Friday, June 07, 2013

Hero becomes something better

I've been going on quite a baseball journey for the last few years, one that dates back more than 40 years and includes a pro baseball player and a kid who watched him. It's worth sharing, even though I've told part of the story in a book review, of all places.

When I lived in Elmira in 1965 to 1970, the city had a Double-A team that was mostly affiliated with the Baltimore Orioles. You might remember that the Orioles were in the process of building some good teams around then, and some talent passed through Elmira on the way to Baltimore.

Dad's company did the civic-minded thing during those years, buying season tickets to the Elmira Pioneers. Here's the good part from my standpoint - hardly anyone from the company ever wanted to go to games. Therefore, I had a pretty good chance of going almost any time I wanted. First, it was with my Dad, who was always good about taking me. Then later I'd take friends, with my mother dropping us off (it was a 10-minute drive from home, tops) and then listening to the game on the radio so she could arrive in the eighth inning or so to pick us up.

Since I was a pesky 10-to-14-year-old in those years, naturally I bought a program and kept score for every game. It was a good way to learn about the game, even though by that age I had already figured out that the Red Sox would have to get somebody else to play left field for them when Carl Yastrzemski was done because I wasn't nearly good enough. (Note: they found Jim Rice, who was good enough.)

Give a kid a program, a pen or pencil and baseball tickets, and naturally he's going to hound players for autographs. That's what I did, over and over again. I only saved one of them, a 1966 edition which is shown above. I went over Delano Hill's and Jim Hardin's writing in pen, but also there are Darrell Johnson, Jim White, Bob Litchfield, Gary Fancher, George Farson, Hank McGraw (yes, Tug's brother), and Steve Cosgrove in pencil.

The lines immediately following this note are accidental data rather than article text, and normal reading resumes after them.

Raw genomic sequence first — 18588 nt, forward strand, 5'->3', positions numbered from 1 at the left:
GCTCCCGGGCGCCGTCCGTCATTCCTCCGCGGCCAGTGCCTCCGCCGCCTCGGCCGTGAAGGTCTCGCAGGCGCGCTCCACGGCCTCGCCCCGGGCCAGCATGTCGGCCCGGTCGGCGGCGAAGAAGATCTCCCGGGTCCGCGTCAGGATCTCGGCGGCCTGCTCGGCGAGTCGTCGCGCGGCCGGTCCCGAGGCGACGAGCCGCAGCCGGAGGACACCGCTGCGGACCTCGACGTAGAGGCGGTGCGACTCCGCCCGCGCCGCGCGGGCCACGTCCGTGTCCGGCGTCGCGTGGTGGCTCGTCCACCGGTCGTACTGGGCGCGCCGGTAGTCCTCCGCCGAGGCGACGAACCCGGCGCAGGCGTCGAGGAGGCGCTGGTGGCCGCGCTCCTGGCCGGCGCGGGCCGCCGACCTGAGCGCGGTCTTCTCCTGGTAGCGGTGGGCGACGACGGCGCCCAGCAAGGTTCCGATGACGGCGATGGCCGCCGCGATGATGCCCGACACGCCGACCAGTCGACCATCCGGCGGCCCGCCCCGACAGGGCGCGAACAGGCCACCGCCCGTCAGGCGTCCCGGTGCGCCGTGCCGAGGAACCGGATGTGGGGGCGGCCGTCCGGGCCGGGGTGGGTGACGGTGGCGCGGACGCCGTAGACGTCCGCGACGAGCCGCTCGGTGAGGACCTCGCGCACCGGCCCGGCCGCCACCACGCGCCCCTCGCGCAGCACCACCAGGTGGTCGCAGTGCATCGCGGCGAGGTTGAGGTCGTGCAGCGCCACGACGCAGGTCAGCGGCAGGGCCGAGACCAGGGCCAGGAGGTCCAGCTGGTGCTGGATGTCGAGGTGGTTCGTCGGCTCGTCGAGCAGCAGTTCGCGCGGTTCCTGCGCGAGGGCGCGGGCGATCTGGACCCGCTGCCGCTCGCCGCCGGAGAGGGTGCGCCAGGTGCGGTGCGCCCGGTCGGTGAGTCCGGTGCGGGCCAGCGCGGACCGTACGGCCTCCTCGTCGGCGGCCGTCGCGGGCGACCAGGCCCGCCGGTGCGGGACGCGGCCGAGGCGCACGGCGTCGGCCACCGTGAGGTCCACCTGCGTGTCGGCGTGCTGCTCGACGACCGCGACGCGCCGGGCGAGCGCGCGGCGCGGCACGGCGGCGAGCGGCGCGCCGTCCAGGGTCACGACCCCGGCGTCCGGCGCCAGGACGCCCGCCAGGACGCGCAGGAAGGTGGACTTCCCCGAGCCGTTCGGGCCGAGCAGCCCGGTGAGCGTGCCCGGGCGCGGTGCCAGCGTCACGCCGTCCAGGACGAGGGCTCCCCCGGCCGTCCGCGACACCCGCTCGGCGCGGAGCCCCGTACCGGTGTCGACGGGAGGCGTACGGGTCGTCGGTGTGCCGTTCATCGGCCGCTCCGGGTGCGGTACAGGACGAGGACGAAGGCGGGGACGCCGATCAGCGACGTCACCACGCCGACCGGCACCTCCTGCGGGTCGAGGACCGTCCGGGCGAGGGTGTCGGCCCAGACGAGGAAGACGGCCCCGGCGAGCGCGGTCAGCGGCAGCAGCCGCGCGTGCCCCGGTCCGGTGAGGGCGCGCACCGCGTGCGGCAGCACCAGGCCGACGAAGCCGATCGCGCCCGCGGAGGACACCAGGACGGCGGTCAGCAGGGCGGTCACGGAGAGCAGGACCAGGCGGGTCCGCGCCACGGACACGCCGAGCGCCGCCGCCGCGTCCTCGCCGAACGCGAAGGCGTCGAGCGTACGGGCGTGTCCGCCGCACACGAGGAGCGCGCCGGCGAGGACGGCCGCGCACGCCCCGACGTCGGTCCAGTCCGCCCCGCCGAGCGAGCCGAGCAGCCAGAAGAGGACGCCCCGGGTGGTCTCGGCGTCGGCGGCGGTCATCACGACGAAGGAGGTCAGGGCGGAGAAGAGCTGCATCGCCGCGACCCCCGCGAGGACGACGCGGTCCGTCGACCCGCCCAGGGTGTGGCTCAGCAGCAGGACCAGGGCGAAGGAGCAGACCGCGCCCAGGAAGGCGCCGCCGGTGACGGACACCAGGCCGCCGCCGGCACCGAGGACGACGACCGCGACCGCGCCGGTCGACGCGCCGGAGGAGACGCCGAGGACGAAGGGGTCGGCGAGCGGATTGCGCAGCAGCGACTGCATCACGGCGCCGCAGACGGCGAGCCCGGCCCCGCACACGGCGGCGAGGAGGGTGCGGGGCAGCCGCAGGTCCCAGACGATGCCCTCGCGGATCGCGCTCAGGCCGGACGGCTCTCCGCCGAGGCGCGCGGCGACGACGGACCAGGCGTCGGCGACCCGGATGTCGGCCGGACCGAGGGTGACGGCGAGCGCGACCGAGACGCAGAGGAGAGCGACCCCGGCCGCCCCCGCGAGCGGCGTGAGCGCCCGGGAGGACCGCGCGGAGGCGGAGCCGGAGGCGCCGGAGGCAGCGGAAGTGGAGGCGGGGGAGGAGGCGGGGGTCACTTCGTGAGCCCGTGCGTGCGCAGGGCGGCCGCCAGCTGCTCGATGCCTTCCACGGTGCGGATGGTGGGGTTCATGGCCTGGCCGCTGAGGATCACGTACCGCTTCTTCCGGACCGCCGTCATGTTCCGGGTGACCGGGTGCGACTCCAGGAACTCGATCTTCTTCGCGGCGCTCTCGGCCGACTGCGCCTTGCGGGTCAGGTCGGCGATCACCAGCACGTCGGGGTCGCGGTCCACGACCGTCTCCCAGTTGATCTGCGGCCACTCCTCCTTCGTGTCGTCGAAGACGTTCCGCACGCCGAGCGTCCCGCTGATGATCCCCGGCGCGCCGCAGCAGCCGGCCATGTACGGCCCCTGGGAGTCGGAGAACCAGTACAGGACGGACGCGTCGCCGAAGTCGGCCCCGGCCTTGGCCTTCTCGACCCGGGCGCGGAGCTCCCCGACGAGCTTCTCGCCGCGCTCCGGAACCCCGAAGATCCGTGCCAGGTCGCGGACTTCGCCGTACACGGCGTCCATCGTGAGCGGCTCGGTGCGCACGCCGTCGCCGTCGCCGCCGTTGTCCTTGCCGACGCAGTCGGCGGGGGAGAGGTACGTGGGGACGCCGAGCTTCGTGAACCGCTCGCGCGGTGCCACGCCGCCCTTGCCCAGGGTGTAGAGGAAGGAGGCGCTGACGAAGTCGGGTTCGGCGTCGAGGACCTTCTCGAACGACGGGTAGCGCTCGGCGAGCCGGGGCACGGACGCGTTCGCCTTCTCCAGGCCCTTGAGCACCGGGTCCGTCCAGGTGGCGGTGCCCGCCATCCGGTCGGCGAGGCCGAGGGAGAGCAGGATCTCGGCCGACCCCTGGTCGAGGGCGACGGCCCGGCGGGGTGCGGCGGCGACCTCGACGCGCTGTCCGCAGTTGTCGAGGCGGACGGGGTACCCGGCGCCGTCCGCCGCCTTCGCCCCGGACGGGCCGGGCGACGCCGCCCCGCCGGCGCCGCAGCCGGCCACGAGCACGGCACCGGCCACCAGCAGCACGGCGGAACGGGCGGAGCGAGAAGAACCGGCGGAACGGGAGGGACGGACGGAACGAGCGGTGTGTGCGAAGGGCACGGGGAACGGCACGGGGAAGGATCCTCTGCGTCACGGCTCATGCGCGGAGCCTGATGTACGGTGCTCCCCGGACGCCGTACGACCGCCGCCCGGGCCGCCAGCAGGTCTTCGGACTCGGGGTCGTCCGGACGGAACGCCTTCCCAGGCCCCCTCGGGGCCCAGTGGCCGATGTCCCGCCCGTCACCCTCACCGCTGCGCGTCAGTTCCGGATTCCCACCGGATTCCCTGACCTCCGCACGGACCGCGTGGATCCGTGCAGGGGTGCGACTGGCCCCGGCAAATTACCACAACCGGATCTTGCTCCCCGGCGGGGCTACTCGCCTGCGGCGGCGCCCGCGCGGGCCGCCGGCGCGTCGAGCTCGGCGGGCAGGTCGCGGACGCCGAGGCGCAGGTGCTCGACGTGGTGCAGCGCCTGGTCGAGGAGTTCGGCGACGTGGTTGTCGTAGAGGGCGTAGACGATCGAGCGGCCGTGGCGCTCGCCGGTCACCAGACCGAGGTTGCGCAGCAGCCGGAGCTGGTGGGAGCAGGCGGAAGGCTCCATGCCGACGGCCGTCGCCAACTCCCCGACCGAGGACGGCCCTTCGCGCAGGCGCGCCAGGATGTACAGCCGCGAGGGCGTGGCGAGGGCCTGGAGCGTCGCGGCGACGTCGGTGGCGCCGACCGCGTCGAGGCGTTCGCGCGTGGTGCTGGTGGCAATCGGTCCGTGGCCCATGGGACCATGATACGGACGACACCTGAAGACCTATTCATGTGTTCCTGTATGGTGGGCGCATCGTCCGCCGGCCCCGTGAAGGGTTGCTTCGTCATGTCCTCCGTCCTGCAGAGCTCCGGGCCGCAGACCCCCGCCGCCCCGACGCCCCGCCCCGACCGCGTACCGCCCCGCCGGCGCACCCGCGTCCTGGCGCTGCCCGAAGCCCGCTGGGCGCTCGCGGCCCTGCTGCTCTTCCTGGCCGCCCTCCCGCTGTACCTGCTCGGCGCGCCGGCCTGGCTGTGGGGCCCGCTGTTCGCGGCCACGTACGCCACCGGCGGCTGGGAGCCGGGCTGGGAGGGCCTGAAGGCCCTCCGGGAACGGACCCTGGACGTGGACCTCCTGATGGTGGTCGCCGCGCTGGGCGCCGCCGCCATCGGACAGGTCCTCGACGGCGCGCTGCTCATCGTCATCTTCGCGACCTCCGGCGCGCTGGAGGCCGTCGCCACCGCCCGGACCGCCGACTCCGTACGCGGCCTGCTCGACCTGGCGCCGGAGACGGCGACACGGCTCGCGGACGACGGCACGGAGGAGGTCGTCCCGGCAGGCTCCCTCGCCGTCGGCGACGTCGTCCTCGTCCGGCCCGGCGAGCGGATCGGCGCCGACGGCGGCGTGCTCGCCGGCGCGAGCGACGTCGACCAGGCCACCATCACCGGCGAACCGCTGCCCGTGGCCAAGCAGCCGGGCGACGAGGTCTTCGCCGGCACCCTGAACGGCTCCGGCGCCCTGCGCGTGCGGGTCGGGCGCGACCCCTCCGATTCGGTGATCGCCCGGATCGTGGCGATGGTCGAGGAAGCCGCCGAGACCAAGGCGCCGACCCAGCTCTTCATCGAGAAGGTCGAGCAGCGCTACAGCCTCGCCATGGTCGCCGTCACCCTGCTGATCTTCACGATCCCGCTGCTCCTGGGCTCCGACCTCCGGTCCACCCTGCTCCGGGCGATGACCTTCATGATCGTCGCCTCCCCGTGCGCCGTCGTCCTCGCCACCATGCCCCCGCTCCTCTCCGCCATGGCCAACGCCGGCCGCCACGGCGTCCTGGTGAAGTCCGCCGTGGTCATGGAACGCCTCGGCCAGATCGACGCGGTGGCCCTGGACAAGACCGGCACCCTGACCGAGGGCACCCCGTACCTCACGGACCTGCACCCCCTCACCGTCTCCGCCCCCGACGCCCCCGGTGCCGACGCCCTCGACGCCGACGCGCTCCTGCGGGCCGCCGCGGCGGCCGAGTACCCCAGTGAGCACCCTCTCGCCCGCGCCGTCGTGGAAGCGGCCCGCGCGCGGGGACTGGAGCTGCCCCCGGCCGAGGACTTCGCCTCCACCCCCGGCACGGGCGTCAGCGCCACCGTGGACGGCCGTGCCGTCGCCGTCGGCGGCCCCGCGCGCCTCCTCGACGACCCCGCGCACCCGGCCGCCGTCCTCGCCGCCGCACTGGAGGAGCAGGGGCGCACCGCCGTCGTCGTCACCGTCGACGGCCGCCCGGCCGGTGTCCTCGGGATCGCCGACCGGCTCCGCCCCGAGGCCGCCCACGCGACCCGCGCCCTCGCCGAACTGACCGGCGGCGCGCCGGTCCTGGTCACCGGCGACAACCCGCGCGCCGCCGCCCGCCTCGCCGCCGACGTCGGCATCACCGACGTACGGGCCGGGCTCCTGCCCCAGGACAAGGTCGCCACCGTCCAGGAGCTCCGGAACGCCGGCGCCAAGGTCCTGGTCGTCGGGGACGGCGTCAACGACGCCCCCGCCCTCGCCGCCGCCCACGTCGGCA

The next year, one of those I bothered constantly for autographs was a pitcher named Tim Sommer. He was 6-foot-1 and 155 pounds, probably right after lunch. Yes, his nickname was "Slim." I remember him as always friendly and willing to sign, which was appreciated. Sommer stayed in Elmira for parts of the next four seasons, as his records page indicates, which made him a constant part of my summers in Elmira before I moved to Buffalo in 1970.

Fast forward almost 40 years, when I had finished reading a book about life in the minor leagues. Afterward, had a list of suggested books, and it included a memoir by Tim Sommer. That Tim Sommer? That Tim Sommer. I bought the book, read it and found it brought back a lot of good memories. I wrote this review.

I figured it would be worthwhile to get an autographed copy of the book, and managed to connect with Sommer - now living in Arizona. He no doubt was a bit startled to hear from one of those pesky autographed-seeking kids. Sommer explained in an email that the book was simply a way for him to pass on his memories of his baseball days, so I was quickly convinced that maybe my criticism of the writing/editing standards in that context might be a little harsh. In fairness, I didn't know the circumstances at the time.

On the other hand, the message of "if you're going to do something, you might as well do it right" apparently carried a little weight. Because he did have good stories to tell. Sommer made several fixes to the book and printed up some more copies, and sent me one of them nicely autographed.  I think I owe him a copy of my book that's coming out in the fall.

What's more, we still exchange emails almost five years since the initial "conversation." Tim is 70 now, and the book is still attracting interest. He wrote to tell me recently about how he sold almost 100 copies at a recent 50th anniversary reunion of a team in Stockton, California. Sommer also just sent me a letter he had kept from 1971 or so, explaining why he was retiring. It could have been written today, except the "big money guys" who receive preferential treatment from front-office types - even if they don't play like it on the field - make a lot more money now than they did then.

My baseball-loving friends and I all looked up to people like Sommer - literally and figuratively - back in Elmira. We all would have loved to at least been given a chance to play ball, but the odds were long just to get that far. The years have gone by since then, and that tends to level the playing field, to use the obvious sports cliche. Tim has gone from something of a hero in the Sixties to something even better almost 50 years later - a friend.

And to use a phrase from the Sixties, that's pretty neat.

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